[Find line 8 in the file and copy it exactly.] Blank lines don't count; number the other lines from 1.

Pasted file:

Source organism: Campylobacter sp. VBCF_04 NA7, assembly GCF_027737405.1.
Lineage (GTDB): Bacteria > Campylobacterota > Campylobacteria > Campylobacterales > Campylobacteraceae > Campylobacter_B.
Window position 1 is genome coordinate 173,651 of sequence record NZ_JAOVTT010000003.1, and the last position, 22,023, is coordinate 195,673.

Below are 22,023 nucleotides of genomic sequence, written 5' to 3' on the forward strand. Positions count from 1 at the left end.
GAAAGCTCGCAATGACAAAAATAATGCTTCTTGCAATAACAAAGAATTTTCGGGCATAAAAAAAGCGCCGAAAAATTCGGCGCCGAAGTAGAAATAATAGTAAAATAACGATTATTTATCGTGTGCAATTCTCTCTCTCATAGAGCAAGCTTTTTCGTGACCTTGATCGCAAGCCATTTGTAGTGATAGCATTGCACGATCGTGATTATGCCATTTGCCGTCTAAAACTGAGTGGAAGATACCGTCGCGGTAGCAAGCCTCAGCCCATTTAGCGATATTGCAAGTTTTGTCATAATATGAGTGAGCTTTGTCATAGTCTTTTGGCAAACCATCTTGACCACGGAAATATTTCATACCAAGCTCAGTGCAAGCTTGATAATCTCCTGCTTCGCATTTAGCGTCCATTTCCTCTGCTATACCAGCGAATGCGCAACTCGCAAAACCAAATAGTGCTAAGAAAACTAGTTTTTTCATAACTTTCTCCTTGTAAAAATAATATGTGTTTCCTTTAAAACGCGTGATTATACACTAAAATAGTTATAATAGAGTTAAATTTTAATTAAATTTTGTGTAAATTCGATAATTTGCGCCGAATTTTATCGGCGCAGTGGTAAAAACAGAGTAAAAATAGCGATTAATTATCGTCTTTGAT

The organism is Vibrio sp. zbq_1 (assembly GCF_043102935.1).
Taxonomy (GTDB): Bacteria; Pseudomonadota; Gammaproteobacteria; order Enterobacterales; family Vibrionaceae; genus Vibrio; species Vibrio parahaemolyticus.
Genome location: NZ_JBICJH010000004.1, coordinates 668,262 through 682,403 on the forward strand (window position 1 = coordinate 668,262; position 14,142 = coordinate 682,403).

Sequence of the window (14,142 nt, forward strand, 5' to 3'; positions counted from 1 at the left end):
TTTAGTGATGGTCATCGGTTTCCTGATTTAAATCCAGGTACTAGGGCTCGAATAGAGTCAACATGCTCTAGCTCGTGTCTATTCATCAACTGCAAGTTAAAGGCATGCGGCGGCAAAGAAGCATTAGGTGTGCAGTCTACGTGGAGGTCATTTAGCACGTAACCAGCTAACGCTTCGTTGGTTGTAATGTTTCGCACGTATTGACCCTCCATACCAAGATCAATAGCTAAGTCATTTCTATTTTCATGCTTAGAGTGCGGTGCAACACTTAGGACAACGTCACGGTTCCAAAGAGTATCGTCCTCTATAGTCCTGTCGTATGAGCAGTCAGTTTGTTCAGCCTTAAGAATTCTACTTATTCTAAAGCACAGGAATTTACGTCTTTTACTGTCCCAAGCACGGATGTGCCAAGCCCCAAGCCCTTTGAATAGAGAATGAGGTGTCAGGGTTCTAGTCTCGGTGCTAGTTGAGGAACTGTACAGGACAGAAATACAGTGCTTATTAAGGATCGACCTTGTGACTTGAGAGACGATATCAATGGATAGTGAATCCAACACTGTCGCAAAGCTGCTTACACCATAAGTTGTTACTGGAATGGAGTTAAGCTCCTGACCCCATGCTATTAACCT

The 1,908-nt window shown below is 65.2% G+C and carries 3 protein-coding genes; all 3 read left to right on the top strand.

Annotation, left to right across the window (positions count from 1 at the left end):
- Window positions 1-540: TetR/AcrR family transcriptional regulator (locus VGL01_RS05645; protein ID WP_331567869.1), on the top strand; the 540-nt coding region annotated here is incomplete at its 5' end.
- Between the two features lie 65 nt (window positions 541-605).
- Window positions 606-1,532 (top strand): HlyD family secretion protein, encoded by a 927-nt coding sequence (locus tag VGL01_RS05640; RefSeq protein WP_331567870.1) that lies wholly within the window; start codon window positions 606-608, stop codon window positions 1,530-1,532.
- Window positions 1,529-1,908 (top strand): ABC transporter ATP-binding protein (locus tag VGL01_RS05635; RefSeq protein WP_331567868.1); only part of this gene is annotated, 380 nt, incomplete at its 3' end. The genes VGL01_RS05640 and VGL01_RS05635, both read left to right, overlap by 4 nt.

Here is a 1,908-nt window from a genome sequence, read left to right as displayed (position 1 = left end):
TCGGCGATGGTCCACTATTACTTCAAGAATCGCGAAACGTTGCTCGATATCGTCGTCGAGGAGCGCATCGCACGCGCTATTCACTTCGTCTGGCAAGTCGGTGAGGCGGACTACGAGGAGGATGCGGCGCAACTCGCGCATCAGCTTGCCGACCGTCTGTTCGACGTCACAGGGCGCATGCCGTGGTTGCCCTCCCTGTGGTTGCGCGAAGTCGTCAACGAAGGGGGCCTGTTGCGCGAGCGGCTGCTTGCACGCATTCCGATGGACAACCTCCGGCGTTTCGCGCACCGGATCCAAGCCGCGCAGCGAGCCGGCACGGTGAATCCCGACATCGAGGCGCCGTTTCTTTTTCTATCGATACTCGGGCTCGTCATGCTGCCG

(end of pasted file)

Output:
Genome location: NZ_JBICJH010000004.1, coordinates 668,262 through 682,403 on the forward strand (window position 1 = coordinate 668,262; position 14,142 = coordinate 682,403).